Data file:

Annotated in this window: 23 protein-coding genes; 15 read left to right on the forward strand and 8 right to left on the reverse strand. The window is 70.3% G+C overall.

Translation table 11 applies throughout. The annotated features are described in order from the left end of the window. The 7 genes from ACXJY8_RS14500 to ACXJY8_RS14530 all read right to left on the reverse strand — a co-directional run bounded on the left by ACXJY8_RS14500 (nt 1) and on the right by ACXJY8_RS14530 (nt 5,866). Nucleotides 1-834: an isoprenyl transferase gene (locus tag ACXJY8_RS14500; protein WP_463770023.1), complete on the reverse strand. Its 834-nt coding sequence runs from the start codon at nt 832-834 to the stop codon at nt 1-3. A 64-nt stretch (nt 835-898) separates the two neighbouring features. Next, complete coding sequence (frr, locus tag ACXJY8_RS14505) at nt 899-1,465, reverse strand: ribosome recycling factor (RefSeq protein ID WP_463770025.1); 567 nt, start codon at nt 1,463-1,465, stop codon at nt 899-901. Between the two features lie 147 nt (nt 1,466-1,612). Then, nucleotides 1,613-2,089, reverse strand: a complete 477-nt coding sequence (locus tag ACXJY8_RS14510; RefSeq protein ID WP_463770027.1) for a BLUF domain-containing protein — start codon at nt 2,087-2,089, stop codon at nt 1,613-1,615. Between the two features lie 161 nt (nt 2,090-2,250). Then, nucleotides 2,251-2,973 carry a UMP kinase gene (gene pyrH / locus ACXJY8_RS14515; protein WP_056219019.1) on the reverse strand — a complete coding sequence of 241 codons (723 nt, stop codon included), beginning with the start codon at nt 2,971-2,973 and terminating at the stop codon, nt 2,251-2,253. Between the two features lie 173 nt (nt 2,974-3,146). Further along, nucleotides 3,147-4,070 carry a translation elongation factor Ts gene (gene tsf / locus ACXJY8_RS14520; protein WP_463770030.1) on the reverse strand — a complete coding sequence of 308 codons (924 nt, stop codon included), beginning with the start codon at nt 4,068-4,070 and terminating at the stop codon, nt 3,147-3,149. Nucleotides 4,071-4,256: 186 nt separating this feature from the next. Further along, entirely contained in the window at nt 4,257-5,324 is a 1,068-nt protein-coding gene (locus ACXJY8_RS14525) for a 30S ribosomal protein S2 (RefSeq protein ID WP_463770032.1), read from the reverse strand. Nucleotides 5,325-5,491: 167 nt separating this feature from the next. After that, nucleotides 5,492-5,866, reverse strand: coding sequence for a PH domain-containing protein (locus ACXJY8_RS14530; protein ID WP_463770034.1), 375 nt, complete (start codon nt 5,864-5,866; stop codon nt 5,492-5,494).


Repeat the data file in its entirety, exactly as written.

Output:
Annotated in this window: 23 protein-coding genes; 15 read left to right on the forward strand and 8 right to left on the reverse strand. The window is 70.3% G+C overall.

Translation table 11 applies throughout. The annotated features are described in order from the left end of the window. The 7 genes from ACXJY8_RS14500 to ACXJY8_RS14530 all read right to left on the reverse strand — a co-directional run bounded on the left by ACXJY8_RS14500 (nt 1) and on the right by ACXJY8_RS14530 (nt 5,866). Nucleotides 1-834: an isoprenyl transferase gene (locus tag ACXJY8_RS14500; protein WP_463770023.1), complete on the reverse strand. Its 834-nt coding sequence runs from the start codon at nt 832-834 to the stop codon at nt 1-3. A 64-nt stretch (nt 835-898) separates the two neighbouring features. Next, complete coding sequence (frr, locus tag ACXJY8_RS14505) at nt 899-1,465, reverse strand: ribosome recycling factor (RefSeq protein ID WP_463770025.1); 567 nt, start codon at nt 1,463-1,465, stop codon at nt 899-901. Between the two features lie 147 nt (nt 1,466-1,612). Then, nucleotides 1,613-2,089, reverse strand: a complete 477-nt coding sequence (locus tag ACXJY8_RS14510; RefSeq protein ID WP_463770027.1) for a BLUF domain-containing protein — start codon at nt 2,087-2,089, stop codon at nt 1,613-1,615. Between the two features lie 161 nt (nt 2,090-2,250). Then, nucleotides 2,251-2,973 carry a UMP kinase gene (gene pyrH / locus ACXJY8_RS14515; protein WP_056219019.1) on the reverse strand — a complete coding sequence of 241 codons (723 nt, stop codon included), beginning with the start codon at nt 2,971-2,973 and terminating at the stop codon, nt 2,251-2,253. Between the two features lie 173 nt (nt 2,974-3,146). Further along, nucleotides 3,147-4,070 carry a translation elongation factor Ts gene (gene tsf / locus ACXJY8_RS14520; protein WP_463770030.1) on the reverse strand — a complete coding sequence of 308 codons (924 nt, stop codon included), beginning with the start codon at nt 4,068-4,070 and terminating at the stop codon, nt 3,147-3,149. Nucleotides 4,071-4,256: 186 nt separating this feature from the next. Further along, entirely contained in the window at nt 4,257-5,324 is a 1,068-nt protein-coding gene (locus ACXJY8_RS14525) for a 30S ribosomal protein S2 (RefSeq protein ID WP_463770032.1), read from the reverse strand. Nucleotides 5,325-5,491: 167 nt separating this feature from the next. After that, nucleotides 5,492-5,866, reverse strand: coding sequence for a PH domain-containing protein (locus ACXJY8_RS14530; protein ID WP_463770034.1), 375 nt, complete (start codon nt 5,864-5,866; stop codon nt 5,492-5,494).